Students hope to draw global link on Pocahontas history trip

3/10/2017, 9:01 a.m.
Four hundred years after the death of Pocahontas, her life will be commemorated with a program designed to honor her ...
Those involved with the project include, forefront left to right, Franklin Military Academy students Lil’Meal Boyd, Saki Nowacki, Shakiyah Bolden-Jones and Alyssa Brown. Also, rear left to right, teacher Megan Scott, Principal Sheron Carter-Gunter, Commandant Carlton Day, teacher Danielle Bowers and Sen. Tim Kaine’s Central Virginia regional director, Tyee Mallory. Col. Day and Ms. Mallory are not traveling to England. Courtesy of Franklin Military Academy

By Holly Rodriguez

Four hundred years after the death of Pocahontas, her life will be commemorated with a program designed to honor her legacy, beginning with 14 Richmonders traveling to St. George’s Church in Gravesend, England, where she died in March 1617.

Replenish Richmond, a local community development organization founded by Rick Tatnall, has organized the Pocahontas History Project to weave a connection between Pocahontas’ birthplace in Virginia and her burial site in England.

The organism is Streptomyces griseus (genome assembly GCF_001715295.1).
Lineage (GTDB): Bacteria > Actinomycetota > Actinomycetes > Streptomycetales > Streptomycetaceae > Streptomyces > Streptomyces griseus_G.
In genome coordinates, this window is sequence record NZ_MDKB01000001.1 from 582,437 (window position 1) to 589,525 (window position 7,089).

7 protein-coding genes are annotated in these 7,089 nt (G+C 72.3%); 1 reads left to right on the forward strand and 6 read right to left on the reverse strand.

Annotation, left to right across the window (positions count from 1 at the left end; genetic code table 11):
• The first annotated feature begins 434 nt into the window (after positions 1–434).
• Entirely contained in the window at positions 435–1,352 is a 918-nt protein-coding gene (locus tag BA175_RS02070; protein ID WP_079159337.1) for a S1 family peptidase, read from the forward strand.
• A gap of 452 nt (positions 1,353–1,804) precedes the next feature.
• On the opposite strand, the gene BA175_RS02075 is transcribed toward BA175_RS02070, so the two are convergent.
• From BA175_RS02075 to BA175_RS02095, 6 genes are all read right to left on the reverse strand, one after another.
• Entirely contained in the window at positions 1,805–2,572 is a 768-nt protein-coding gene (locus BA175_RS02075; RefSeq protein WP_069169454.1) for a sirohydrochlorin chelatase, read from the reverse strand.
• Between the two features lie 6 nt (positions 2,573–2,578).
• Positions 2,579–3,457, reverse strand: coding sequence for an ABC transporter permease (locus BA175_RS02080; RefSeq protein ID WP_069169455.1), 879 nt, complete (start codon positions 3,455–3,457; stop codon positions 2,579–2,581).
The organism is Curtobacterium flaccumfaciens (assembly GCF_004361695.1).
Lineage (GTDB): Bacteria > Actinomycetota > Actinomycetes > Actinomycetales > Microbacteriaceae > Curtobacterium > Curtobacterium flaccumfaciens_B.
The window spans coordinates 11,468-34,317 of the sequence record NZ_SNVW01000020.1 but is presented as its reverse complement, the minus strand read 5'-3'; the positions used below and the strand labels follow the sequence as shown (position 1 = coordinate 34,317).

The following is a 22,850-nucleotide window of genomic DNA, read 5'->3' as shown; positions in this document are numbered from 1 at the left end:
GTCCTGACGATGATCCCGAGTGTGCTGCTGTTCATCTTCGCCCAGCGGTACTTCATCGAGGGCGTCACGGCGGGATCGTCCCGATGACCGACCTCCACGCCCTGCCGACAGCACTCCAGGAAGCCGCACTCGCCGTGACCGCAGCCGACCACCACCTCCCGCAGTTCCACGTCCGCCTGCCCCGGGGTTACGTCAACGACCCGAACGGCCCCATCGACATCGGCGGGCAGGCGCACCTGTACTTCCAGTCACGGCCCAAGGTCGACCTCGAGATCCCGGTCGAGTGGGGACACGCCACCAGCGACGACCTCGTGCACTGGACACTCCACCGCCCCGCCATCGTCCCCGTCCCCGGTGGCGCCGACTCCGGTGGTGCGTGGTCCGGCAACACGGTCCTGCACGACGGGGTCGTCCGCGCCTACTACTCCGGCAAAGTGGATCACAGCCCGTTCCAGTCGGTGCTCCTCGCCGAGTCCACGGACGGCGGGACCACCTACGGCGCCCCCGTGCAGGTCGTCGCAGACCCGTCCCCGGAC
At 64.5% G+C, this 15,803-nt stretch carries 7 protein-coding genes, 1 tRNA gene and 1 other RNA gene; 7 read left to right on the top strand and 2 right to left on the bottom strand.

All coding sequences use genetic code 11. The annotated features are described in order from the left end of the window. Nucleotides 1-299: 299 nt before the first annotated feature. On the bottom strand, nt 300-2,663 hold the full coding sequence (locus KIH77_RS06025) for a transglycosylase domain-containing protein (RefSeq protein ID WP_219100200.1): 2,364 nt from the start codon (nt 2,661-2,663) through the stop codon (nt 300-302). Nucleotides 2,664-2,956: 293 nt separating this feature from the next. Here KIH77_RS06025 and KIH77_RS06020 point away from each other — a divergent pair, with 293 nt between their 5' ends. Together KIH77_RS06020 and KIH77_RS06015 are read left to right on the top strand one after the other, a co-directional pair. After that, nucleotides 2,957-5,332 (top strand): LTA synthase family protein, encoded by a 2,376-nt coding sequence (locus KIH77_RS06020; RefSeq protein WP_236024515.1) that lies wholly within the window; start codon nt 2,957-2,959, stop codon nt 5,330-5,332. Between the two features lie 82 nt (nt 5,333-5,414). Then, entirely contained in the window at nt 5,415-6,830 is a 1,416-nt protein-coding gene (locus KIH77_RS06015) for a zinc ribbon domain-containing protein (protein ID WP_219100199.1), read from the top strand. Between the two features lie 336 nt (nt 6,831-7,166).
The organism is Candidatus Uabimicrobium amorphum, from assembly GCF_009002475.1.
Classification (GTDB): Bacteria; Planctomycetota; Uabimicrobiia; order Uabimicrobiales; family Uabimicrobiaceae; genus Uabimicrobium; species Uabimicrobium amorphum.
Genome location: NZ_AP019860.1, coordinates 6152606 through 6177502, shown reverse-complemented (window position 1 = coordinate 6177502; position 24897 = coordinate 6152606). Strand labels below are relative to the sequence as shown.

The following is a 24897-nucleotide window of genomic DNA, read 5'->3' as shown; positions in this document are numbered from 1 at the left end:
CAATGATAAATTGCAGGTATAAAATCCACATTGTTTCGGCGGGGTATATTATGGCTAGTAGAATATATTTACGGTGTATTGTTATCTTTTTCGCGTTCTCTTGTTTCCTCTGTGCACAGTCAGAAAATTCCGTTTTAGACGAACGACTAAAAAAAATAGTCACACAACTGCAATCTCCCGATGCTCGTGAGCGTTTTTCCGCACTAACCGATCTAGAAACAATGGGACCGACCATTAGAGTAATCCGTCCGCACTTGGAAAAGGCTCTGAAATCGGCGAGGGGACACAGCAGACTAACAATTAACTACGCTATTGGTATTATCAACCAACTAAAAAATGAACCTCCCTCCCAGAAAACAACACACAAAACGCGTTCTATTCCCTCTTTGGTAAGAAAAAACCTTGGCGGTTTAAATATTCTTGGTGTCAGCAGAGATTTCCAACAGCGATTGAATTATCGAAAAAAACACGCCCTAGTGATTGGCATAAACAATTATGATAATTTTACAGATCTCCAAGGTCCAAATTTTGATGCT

Four Franklin Military Academy students and three administrators, personnel from James River Park System and members of the Eastern Chickahominy Tribe will visit England next week.

Plans for the seven-day journey that starts Thursday, March 16, include a stop in Richmond’s English namesake, Richmond upon Thames, a borough in southwest London.

“The goal is to get past the mythos and do what we can to look at Pocahontas as a real person,” Mr. Tatnall said. “We want to go beyond the myths portrayed in places like the Disney movie, ‘Pocahontas.’ ”

Upon their return, the travelers will participate in additional projects to expand upon what they know and learn about Pocahontas, daughter of Native American Chief Powhatan.

Among the four additional projects is “Richmonds of the World,” designed for students to make cultural comparisons and contrasts with cities around the world called Richmond.

Another program involves a service-learning project focused on supporting and maintaining the James River Park System trails, with a possible twin landscaping project by students in Virginia and England along the James River and the River Thames.

The study abroad experience is being funded by private donations, Mr. Tatnall said. Replenish Richmond has teamed up with Friends of Richmond Trails and the Enrichmond Foundation to raise $44,000 for the trip and to fund the four projects.

Travelers are responsible for raising $500 toward the total cost of the trip, which is $1,750 per person.